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04 Oct 2022

Joe Carroll: Meath trainer doing the business for Louth owners

Joe Carroll: Meath trainer doing the business for Louth owners

Darver Star, with Jonathan Moore up, jumps the last during the Patrick Ward & Co. Solicitors Irish Arkle Novice Steeplechase on day 1 of the Dublin Racing Festival at Leopardstown Racecourse in Dublin

County Meath trainer, Gavin Cromwell, is certainly doing his bit for owners from these parts. Over the past couple of weeks, he has sent out the winner of a big Galway hurdle for the best known of Louth-based syndicates.

However, it was a County Kildare handler, Michael Halford, who went tantalising close to landing one of the big handicaps at Leopardstown for Frank Lynch.

A licence-holder since 2005 after learning the ropes at stables in Australia and this country – the late Dessie Hughes one of those who gave him instructions at his Co Kildare yard – Cromwell trains out of Balrath in the Royal County.

He concentrates on both branches of the sport and has claimed a number of notable prizes for his owners, the Champion Hurdle at Cheltenham, the Welsh Grand National at Chepstow and one of the main supporting events at the big Prix de l’Arc de Triomphe meeting in Paris among them.

Records show he has accounted for 216 winners in the last five seasons, an impressive tally by any standards.
Darver Star is in Cromwell’s stable strength, and probably not since the late hotelier Matt Donnelly’s Farney Fox, any one of many from Bunny Cox’s former Lisnawilly stables, or, more recently, Judge Frank Roe’s Carlingford Castle, has there been a more popular local racehorse.

Darver Star doesn’t really need an introduction. Since first donning the red-and-white colours of the trio in whose name he races – the mid-Louth based Pat Cluskey, Simon Fagan and Sean Fanning – he’s had his name written on hundreds of bookies’ dockets, many of which were worth holding on to.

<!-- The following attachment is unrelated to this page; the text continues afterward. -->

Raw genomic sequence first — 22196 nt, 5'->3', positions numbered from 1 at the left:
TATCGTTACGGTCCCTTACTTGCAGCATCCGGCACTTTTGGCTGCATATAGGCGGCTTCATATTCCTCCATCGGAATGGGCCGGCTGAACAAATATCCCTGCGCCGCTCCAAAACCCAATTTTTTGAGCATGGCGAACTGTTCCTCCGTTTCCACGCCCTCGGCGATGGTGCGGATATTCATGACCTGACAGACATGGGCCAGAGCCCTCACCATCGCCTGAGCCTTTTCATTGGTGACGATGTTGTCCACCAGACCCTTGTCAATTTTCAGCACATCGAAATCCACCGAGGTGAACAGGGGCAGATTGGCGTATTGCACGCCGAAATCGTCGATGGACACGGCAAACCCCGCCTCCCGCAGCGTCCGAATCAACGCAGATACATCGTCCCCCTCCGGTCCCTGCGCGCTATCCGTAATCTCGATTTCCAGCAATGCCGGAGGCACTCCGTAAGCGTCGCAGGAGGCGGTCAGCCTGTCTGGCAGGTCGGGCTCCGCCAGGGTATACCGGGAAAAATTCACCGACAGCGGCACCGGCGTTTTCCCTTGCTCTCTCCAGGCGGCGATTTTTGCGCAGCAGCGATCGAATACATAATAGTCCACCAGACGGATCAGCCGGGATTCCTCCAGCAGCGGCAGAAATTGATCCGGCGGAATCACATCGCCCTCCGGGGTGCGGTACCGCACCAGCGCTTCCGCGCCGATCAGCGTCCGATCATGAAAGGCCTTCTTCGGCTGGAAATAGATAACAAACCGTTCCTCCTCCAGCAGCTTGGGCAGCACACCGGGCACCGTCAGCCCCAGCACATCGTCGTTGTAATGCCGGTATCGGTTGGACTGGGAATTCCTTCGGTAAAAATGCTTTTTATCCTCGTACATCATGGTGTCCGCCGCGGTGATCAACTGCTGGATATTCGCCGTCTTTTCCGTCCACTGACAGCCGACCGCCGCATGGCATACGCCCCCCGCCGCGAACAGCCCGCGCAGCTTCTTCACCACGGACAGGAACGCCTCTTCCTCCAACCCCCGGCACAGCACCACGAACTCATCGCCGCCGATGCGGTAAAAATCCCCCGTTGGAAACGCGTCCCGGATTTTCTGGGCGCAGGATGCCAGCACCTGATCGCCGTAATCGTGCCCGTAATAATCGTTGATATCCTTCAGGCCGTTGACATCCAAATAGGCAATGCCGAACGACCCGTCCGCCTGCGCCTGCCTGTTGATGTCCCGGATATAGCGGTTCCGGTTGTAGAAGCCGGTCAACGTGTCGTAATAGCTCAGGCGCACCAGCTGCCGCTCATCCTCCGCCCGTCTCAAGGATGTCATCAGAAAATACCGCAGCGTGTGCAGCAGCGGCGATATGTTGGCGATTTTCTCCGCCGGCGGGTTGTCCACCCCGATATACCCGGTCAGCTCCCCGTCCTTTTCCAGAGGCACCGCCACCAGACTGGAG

There would have been a real killing had he stayed on that wee bit better in the 2020 Cheltenham Champions Hurdle.
That March day, as Covid-19 began to bare its teeth, Darver went from being handily placed to taking over the lead approaching the last; but while he landed in front, he found the climb to the winning post that too much for him, and faded to finish an honourable third.

The handsome bay gelding was troubled with injury after that, and it was feared at one stage his racing career could be over. But expertly handled by the patient Cromwell and his team, he was returned to his best and a few weeks ago confirmed his well-being with a win at Kilbeggan.

Darver Star faced stronger opposition at Galway a fortnight ago, but this time was even more impressive, winning the hugely competitive Deacy Gilligan Hurdle by just over eight lengths. The odds were good, 15/2.

While his last attempt at the bigger obstacles didn’t work out so well, the ten-year-old, bred by Pat Cluskey, could be turned to ‘chasing again, though for the time being is likely to stay hurdling.

It’s in the other code in which Golden Twilight is trading his wares, and Frank Lynch’s Leopardstown runner almost brought off the biggest win of his career.

Running in the €88,000 to-the-winner Petingo Handicap – the last race on the opening day of the prestigious Champions Weekend – the Ronan Whelan-ridden gelding, who won at Dundalk on his previous outing, hit the front inside the final furlong, and although passed by the fast-finishing Moracana, fought back tenaciously, forcing the Judge to call for a photo.

It was what they call a head-bobber, the decision likely to go to the one to have his head down at the line. They couldn’t be separated by the naked eye, but the photo showed there was just the minimum between them, Moracano getting the verdict by the shortest of short-heads.

Consolation came owner Lynch’s way with the runners-up prize a handsome €23,000. Golden Twilight could be seen out at Dundalk over the winter. The first meeting of the new season took place last Friday, and there’ll be racing each week over the autumn and winter months up until early April.

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